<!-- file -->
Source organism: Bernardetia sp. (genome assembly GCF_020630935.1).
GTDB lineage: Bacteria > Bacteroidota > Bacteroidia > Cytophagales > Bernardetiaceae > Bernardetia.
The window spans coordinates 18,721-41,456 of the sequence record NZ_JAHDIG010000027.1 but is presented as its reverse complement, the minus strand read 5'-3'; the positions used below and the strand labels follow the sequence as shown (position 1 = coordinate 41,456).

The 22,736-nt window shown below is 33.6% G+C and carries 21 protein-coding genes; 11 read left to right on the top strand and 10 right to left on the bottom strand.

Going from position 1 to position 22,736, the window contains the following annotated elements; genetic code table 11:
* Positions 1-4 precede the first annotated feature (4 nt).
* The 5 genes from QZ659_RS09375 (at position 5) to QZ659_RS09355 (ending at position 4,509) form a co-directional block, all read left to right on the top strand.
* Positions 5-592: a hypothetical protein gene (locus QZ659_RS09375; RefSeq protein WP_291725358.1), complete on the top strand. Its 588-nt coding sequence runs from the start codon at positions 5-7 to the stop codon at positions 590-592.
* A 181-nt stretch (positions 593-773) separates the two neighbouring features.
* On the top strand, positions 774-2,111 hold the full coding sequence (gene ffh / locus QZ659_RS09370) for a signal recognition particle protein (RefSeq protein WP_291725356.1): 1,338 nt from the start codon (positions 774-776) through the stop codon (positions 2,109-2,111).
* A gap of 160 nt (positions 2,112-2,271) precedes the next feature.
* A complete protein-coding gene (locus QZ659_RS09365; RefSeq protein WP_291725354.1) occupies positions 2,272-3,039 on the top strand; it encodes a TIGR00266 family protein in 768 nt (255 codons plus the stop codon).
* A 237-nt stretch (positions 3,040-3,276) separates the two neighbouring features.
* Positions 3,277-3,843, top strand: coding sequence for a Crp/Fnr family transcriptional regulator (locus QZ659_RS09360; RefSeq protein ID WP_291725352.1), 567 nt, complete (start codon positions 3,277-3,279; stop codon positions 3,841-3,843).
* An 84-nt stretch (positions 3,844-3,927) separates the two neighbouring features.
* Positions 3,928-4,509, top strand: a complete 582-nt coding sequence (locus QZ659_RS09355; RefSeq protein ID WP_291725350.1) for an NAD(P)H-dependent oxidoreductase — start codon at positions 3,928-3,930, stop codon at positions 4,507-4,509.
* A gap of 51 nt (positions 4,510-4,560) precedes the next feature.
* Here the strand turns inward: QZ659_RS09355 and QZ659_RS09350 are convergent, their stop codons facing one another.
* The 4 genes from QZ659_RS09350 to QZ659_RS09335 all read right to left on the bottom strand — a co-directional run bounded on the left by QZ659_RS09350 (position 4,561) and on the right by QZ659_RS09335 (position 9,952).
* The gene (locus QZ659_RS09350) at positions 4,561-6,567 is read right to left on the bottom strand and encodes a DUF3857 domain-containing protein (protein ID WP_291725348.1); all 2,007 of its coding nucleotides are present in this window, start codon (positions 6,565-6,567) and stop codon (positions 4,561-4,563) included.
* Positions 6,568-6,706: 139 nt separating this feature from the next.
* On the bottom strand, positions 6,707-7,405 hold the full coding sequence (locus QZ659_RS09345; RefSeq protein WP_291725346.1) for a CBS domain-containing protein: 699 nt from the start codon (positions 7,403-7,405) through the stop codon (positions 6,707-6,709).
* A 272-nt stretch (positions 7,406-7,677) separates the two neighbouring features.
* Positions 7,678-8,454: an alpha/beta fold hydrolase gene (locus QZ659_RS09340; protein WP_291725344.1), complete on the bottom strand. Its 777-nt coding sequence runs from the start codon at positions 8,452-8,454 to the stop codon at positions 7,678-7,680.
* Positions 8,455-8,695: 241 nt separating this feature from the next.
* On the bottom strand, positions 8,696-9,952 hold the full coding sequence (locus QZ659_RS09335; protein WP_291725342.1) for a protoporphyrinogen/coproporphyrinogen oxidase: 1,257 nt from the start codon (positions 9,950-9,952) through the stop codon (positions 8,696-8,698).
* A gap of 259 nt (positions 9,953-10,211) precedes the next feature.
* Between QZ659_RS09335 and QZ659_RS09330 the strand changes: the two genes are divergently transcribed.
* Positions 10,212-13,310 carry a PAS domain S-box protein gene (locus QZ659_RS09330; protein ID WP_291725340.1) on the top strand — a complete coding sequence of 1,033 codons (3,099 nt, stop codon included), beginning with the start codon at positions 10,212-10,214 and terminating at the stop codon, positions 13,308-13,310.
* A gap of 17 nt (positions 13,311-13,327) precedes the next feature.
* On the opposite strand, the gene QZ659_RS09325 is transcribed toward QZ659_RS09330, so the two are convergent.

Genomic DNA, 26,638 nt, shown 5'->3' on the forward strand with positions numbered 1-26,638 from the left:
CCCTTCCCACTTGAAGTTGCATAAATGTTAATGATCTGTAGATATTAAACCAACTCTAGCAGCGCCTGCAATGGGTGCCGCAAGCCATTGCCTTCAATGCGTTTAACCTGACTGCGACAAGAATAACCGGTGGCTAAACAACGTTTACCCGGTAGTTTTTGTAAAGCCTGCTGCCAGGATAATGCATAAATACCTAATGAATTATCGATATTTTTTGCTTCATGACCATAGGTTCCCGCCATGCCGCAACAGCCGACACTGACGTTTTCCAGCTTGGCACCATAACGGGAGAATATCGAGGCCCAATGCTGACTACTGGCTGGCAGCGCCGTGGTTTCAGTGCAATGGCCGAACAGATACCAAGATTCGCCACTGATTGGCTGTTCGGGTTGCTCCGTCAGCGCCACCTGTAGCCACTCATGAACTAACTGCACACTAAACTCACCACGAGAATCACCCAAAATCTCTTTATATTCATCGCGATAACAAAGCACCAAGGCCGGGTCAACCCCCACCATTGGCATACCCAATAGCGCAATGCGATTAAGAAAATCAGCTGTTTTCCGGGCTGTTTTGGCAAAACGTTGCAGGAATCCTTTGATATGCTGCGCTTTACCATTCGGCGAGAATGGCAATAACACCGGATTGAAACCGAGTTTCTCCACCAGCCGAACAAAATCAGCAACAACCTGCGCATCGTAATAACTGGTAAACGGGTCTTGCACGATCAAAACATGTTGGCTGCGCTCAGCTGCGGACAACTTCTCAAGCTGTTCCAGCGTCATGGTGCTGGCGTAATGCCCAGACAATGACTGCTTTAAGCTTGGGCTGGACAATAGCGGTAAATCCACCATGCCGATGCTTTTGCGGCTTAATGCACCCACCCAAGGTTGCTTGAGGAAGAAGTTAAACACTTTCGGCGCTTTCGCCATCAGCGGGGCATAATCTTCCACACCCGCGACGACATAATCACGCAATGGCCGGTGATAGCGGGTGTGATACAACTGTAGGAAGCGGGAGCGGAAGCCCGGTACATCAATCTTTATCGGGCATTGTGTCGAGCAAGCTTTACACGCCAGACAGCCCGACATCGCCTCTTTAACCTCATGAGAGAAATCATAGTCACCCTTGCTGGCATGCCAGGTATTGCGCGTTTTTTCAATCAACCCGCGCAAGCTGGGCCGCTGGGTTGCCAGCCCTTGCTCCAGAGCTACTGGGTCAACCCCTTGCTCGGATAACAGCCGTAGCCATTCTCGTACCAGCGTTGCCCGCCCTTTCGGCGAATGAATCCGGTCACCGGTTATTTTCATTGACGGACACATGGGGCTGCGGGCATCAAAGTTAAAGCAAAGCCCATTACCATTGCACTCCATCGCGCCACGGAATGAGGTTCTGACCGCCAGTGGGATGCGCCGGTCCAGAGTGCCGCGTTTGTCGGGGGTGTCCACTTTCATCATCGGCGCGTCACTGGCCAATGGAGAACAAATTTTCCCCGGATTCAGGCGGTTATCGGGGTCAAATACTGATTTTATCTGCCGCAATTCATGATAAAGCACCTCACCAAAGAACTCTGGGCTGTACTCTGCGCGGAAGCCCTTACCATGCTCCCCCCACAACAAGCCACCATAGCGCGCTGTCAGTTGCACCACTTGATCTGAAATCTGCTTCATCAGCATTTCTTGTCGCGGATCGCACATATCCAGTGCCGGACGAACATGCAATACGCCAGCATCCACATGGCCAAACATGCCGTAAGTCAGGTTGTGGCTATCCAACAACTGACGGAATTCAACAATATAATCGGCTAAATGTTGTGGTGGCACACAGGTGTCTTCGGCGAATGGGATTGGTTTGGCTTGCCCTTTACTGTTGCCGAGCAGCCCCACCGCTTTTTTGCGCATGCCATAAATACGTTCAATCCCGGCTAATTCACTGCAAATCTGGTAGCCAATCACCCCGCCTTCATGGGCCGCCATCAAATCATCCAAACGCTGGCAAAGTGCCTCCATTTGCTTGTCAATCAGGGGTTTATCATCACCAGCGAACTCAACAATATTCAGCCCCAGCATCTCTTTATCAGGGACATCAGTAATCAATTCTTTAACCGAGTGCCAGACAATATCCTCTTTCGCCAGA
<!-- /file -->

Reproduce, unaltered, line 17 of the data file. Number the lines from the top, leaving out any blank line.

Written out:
* A gap of 51 nt (positions 4,510-4,560) precedes the next feature.